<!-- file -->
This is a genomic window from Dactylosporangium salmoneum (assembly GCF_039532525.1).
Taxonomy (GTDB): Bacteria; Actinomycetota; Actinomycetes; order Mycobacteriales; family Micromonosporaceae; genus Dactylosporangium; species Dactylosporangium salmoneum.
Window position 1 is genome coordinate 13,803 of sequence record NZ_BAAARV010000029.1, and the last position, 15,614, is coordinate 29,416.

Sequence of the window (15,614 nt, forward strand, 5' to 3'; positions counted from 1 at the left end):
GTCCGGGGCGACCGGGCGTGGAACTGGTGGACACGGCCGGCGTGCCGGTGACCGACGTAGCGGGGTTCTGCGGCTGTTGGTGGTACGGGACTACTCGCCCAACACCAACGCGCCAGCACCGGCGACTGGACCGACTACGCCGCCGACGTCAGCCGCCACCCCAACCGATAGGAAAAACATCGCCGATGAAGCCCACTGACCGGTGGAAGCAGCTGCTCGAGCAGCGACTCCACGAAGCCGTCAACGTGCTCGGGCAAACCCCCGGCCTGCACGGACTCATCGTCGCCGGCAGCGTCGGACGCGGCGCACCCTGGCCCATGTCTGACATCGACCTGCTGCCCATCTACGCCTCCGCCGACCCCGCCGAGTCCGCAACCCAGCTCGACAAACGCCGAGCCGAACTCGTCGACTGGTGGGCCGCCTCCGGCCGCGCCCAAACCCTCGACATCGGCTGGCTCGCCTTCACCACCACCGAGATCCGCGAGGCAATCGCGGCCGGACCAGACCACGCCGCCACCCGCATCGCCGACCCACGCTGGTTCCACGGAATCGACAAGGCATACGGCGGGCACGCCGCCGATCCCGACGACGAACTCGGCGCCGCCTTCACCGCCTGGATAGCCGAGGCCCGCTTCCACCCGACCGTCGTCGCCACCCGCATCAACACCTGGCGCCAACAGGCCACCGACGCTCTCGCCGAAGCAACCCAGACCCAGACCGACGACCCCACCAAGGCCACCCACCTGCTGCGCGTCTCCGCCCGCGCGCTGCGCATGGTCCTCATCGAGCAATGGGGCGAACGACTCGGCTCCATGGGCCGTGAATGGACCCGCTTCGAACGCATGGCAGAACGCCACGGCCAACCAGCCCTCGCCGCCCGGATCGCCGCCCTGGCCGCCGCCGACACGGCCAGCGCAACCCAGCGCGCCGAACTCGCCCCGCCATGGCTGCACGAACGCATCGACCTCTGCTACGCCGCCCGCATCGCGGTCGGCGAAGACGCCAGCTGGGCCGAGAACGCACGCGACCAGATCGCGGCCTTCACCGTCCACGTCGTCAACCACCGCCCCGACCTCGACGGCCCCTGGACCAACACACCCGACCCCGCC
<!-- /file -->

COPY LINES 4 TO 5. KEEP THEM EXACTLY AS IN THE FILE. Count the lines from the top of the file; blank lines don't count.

Sequence of the window (15,614 nt, forward strand, 5' to 3'; positions counted from 1 at the left end):
GTCCGGGGCGACCGGGCGTGGAACTGGTGGACACGGCCGGCGTGCCGGTGACCGACGTAGCGGGGTTCTGCGGCTGTTGGTGGTACGGGACTACTCGCCCAACACCAACGCGCCAGCACCGGCGACTGGACCGACTACGCCGCCGACGTCAGCCGCCACCCCAACCGATAGGAAAAACATCGCCGATGAAGCCCACTGACCGGTGGAAGCAGCTGCTCGAGCAGCGACTCCACGAAGCCGTCAACGTGCTCGGGCAAACCCCCGGCCTGCACGGACTCATCGTCGCCGGCAGCGTCGGACGCGGCGCACCCTGGCCCATGTCTGACATCGACCTGCTGCCCATCTACGCCTCCGCCGACCCCGCCGAGTCCGCAACCCAGCTCGACAAACGCCGAGCCGAACTCGTCGACTGGTGGGCCGCCTCCGGCCGCGCCCAAACCCTCGACATCGGCTGGCTCGCCTTCACCACCACCGAGATCCGCGAGGCAATCGCGGCCGGACCAGACCACGCCGCCACCCGCATCGCCGACCCACGCTGGTTCCACGGAATCGACAAGGCATACGGCGGGCACGCCGCCGATCCCGACGACGAACTCGGCGCCGCCTTCACCGCCTGGATAGCCGAGGCCCGCTTCCACCCGACCGTCGTCGCCACCCGCATCAACACCTGGCGCCAACAGGCCACCGACGCTCTCGCCGAAGCAACCCAGACCCAGACCGACGACCCCACCAAGGCCACCCACCTGCTGCGCGTCTCCGCCCGCGCGCTGCGCATGGTCCTCATCGAGCAATGGGGCGAACGACTCGGCTCCATGGGCCGTGAATGGACCCGCTTCGAACGCATGGCAGAACGCCACGGCCAACCAGCCCTCGCCGCCCGGATCGCCGCCCTGGCCGCCGCCGACACGGCCAGCGCAACCCAGCGCGCCGAACTCGCCCCGCCATGGCTGCACGAACGCATCGACCTCTGCTACGCCGCCCGCATCGCGGTCGGCGAAGACGCCAGCTGGGCCGAGAACGCACGCGACCAGATCGCGGCCTTCACCGTCCACGTCGTCAACCACCGCCCCGACCTCGACGGCCCCTGGACCAACACACCCGACCCCGCC